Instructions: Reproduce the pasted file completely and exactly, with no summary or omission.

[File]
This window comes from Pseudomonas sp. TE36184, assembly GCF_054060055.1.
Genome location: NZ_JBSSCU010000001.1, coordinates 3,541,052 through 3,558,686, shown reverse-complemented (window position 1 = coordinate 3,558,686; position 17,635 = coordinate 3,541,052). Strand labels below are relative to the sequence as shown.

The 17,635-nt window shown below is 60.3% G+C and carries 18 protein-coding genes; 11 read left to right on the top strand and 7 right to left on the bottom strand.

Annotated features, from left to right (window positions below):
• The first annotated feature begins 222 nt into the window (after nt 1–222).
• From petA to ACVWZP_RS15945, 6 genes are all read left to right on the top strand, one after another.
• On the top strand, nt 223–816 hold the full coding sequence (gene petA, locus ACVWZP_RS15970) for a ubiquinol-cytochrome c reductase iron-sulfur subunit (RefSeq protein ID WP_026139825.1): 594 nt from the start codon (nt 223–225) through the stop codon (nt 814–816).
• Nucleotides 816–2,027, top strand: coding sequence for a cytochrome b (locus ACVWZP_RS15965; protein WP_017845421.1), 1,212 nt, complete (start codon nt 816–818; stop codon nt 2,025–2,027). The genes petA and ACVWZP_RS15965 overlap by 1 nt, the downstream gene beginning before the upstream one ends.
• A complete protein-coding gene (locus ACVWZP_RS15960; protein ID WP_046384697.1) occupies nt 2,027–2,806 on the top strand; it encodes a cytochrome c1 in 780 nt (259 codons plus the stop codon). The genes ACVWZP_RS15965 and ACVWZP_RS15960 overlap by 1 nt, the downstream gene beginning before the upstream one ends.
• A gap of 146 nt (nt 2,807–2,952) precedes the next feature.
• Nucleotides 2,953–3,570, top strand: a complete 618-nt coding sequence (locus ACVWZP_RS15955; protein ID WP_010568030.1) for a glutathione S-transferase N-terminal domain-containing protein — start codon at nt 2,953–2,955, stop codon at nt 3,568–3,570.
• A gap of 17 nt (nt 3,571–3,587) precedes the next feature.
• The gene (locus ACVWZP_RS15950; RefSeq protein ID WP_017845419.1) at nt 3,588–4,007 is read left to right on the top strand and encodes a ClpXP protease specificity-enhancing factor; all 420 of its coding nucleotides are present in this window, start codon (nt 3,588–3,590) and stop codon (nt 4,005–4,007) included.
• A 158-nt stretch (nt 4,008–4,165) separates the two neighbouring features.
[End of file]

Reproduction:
This window comes from Pseudomonas sp. TE36184, assembly GCF_054060055.1.
Genome location: NZ_JBSSCU010000001.1, coordinates 3,541,052 through 3,558,686, shown reverse-complemented (window position 1 = coordinate 3,558,686; position 17,635 = coordinate 3,541,052). Strand labels below are relative to the sequence as shown.

The 17,635-nt window shown below is 60.3% G+C and carries 18 protein-coding genes; 11 read left to right on the top strand and 7 right to left on the bottom strand.

Annotated features, from left to right (window positions below):
• The first annotated feature begins 222 nt into the window (after nt 1–222).
• From petA to ACVWZP_RS15945, 6 genes are all read left to right on the top strand, one after another.
• On the top strand, nt 223–816 hold the full coding sequence (gene petA, locus ACVWZP_RS15970) for a ubiquinol-cytochrome c reductase iron-sulfur subunit (RefSeq protein ID WP_026139825.1): 594 nt from the start codon (nt 223–225) through the stop codon (nt 814–816).
• Nucleotides 816–2,027, top strand: coding sequence for a cytochrome b (locus ACVWZP_RS15965; protein WP_017845421.1), 1,212 nt, complete (start codon nt 816–818; stop codon nt 2,025–2,027). The genes petA and ACVWZP_RS15965 overlap by 1 nt, the downstream gene beginning before the upstream one ends.
• A complete protein-coding gene (locus ACVWZP_RS15960; protein ID WP_046384697.1) occupies nt 2,027–2,806 on the top strand; it encodes a cytochrome c1 in 780 nt (259 codons plus the stop codon). The genes ACVWZP_RS15965 and ACVWZP_RS15960 overlap by 1 nt, the downstream gene beginning before the upstream one ends.
• A gap of 146 nt (nt 2,807–2,952) precedes the next feature.
• Nucleotides 2,953–3,570, top strand: a complete 618-nt coding sequence (locus ACVWZP_RS15955; protein ID WP_010568030.1) for a glutathione S-transferase N-terminal domain-containing protein — start codon at nt 2,953–2,955, stop codon at nt 3,568–3,570.
• A gap of 17 nt (nt 3,571–3,587) precedes the next feature.
• The gene (locus ACVWZP_RS15950; RefSeq protein ID WP_017845419.1) at nt 3,588–4,007 is read left to right on the top strand and encodes a ClpXP protease specificity-enhancing factor; all 420 of its coding nucleotides are present in this window, start codon (nt 3,588–3,590) and stop codon (nt 4,005–4,007) included.
• A 158-nt stretch (nt 4,008–4,165) separates the two neighbouring features.